The Center for Maternal Substance Abuse and Child Development (MSACD) began life as the Fetal Alcohol Syndrome (FAS) Screening project in 1981. At that time, the Georgia Legislature had the foresight to establish a program for screening pregnant women for alcohol use in order to identify the extent of the problem in Georgia and create methods of prevention in this group.

In the early 1980's, there was still considerable debate about the extent of this problem and about the existence of FAS and other conditions resulting from prenatal exposure to substances of abuse. The FAS Screening project was among the first to work with this problem and was able to establish that alcohol effects could be seen in newborn infants. We also found that an informational intervention with pregnant women could greatly reduce alcohol and other drug use and improve birth outcomes. As part of this project, we developed the Dysmorphia Checklist, as screening tool for use in FAS clinics that reliably and validly identifies alcohol effects in children and adolescents.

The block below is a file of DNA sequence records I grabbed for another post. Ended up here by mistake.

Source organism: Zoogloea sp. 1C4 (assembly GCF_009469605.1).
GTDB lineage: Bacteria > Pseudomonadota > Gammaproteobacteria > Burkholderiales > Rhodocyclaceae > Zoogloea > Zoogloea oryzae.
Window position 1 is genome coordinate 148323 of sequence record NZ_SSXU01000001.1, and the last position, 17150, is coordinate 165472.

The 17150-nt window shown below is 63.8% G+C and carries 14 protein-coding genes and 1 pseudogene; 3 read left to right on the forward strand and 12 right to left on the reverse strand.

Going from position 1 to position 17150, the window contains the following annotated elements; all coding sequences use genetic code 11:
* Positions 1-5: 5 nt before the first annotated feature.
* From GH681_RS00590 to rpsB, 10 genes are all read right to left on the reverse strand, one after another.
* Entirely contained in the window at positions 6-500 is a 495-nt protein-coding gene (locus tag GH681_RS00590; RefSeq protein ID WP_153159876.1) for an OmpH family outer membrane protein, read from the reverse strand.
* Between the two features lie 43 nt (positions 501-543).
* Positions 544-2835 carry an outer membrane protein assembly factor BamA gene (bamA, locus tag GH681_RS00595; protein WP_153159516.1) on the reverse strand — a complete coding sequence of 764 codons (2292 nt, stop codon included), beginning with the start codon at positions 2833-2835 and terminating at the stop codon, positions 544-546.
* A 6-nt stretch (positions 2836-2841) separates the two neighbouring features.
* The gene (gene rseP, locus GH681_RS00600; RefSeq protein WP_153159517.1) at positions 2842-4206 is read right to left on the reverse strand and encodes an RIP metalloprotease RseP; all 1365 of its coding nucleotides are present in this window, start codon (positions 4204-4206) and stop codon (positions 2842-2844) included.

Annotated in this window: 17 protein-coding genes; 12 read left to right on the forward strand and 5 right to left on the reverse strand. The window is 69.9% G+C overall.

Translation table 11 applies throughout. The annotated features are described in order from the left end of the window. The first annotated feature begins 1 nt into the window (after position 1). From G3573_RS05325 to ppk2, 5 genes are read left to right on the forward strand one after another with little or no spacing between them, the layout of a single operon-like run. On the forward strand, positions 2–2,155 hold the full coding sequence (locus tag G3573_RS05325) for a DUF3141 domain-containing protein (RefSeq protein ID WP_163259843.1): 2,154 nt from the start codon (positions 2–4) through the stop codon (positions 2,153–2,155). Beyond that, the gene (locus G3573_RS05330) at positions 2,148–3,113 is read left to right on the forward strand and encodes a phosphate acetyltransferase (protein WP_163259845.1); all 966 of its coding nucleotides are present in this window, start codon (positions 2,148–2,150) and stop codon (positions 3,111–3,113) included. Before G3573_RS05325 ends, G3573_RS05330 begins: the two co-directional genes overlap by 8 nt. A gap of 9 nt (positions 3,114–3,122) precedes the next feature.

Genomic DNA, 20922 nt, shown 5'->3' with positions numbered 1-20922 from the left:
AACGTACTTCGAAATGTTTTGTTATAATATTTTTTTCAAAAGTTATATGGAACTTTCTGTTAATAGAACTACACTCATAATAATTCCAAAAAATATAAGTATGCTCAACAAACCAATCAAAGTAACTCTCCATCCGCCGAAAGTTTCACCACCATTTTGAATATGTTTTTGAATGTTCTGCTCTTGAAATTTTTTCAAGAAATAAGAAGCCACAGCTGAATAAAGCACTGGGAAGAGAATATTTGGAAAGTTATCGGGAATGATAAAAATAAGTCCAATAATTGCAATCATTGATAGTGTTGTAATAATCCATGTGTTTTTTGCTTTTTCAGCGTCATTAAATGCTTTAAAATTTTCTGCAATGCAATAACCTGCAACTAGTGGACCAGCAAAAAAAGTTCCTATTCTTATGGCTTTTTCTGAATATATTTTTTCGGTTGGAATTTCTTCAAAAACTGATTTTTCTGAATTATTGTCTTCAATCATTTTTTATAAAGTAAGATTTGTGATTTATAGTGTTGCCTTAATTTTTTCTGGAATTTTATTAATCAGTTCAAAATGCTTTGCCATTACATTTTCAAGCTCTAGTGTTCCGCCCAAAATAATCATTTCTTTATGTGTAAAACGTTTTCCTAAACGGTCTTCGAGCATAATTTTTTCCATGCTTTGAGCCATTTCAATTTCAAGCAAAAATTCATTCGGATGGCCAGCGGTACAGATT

At the present time, the Center for MSACD fulfills several roles in Georgia by sponsoring clinical, prevention, and research programs.  The Center houses the Emory Neurodevelopmental Exposures Clinic (ENEC), a multidisciplinary clinic dedicated to providing evaluation and intervention services to individuals exposed to substances in pregnancy.  Added to MSACD in 2014, MotherToBaby Georgia is a service providing evidence-based information to women about exposures to medications and other substances during pregnancy.  It is part of the non-profit Organization of Teratology Information Specialists (OTIS), a national information network.   

The Center for MSACD also provides training, workshops, and other informational services concerning prenatal exposure to alcohol, nicotine, illicit drugs, and prescription drugs. Research projects funded by both the state and federal agencies continue to examine effects of prenatal exposure on development, evaluate intervention programs, and describe the clinic population using comprehensive databases. Through these efforts, the Center for MSACD continues to be a valuable resource to individuals, parents, and professionals in Georgia and the Southeast.


MSACD team May 2015

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